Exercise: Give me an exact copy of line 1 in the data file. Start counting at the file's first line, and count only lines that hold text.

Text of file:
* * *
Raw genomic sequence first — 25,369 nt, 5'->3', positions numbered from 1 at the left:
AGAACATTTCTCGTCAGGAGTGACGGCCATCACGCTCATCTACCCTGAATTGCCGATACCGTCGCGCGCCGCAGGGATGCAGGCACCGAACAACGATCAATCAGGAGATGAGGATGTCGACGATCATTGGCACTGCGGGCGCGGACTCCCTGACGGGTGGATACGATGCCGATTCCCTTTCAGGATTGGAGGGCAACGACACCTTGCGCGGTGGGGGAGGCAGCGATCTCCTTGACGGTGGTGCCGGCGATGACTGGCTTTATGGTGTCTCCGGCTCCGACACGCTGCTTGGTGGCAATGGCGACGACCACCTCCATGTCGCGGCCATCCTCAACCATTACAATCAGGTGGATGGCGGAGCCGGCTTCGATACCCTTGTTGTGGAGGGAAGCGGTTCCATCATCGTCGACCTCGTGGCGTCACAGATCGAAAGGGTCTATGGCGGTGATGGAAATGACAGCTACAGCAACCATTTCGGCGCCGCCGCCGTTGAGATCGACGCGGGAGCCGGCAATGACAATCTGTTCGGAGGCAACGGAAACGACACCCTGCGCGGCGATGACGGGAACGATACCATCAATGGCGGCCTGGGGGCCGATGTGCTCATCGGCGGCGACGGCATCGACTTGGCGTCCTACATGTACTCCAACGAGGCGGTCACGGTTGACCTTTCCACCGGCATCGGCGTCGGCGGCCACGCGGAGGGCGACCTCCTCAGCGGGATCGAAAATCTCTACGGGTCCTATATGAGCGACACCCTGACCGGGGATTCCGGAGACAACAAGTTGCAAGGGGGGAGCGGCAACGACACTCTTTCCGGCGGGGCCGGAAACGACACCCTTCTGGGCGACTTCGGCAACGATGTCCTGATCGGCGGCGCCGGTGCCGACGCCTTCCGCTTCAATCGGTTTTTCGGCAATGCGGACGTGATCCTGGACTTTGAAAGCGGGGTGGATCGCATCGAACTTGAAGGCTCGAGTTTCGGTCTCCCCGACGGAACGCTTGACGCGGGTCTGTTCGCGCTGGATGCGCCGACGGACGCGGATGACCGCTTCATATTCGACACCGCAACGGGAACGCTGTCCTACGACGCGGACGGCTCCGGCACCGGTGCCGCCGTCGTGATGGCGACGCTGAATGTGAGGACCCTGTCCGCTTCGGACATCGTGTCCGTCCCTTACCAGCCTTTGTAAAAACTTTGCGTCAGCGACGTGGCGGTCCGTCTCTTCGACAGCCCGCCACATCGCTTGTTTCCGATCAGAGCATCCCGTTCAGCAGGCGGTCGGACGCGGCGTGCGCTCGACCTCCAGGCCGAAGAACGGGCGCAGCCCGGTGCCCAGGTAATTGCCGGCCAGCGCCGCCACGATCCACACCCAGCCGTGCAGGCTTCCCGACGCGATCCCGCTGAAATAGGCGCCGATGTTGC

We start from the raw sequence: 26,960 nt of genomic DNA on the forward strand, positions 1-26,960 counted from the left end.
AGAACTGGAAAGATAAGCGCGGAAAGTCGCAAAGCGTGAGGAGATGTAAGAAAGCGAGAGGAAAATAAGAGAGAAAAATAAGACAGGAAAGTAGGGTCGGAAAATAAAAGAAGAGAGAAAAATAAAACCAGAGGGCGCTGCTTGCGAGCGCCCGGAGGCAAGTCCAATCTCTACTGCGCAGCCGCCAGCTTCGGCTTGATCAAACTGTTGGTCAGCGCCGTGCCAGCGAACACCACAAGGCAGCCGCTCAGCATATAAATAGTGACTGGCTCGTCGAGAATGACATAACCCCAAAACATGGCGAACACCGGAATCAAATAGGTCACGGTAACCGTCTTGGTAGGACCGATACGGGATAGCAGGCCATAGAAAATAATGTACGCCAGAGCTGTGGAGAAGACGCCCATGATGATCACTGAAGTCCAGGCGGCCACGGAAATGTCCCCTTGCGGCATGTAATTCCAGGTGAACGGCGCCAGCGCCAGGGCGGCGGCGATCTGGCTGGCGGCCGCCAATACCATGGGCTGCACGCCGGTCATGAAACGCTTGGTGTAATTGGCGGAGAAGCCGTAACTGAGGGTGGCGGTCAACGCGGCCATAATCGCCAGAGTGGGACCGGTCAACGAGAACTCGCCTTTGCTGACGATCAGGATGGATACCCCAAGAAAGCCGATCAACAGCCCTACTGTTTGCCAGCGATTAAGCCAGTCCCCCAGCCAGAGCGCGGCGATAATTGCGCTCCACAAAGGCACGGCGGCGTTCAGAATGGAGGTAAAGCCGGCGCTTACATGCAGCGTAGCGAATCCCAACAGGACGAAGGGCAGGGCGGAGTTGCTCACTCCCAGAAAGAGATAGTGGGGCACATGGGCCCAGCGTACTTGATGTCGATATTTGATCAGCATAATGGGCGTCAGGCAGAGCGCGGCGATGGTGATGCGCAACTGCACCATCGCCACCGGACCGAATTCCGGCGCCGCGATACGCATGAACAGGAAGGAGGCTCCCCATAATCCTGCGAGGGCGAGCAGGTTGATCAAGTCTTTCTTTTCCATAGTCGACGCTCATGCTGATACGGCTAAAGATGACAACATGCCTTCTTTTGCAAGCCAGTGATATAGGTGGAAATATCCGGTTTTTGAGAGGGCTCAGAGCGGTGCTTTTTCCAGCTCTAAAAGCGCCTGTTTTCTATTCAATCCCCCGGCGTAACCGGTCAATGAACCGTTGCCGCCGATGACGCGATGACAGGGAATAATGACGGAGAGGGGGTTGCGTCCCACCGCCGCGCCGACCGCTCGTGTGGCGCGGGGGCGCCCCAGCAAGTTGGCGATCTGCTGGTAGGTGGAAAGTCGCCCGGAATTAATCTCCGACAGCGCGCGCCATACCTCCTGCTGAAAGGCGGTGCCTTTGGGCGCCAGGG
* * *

Raw genomic sequence first — 25,369 nt, 5'->3', positions numbered from 1 at the left: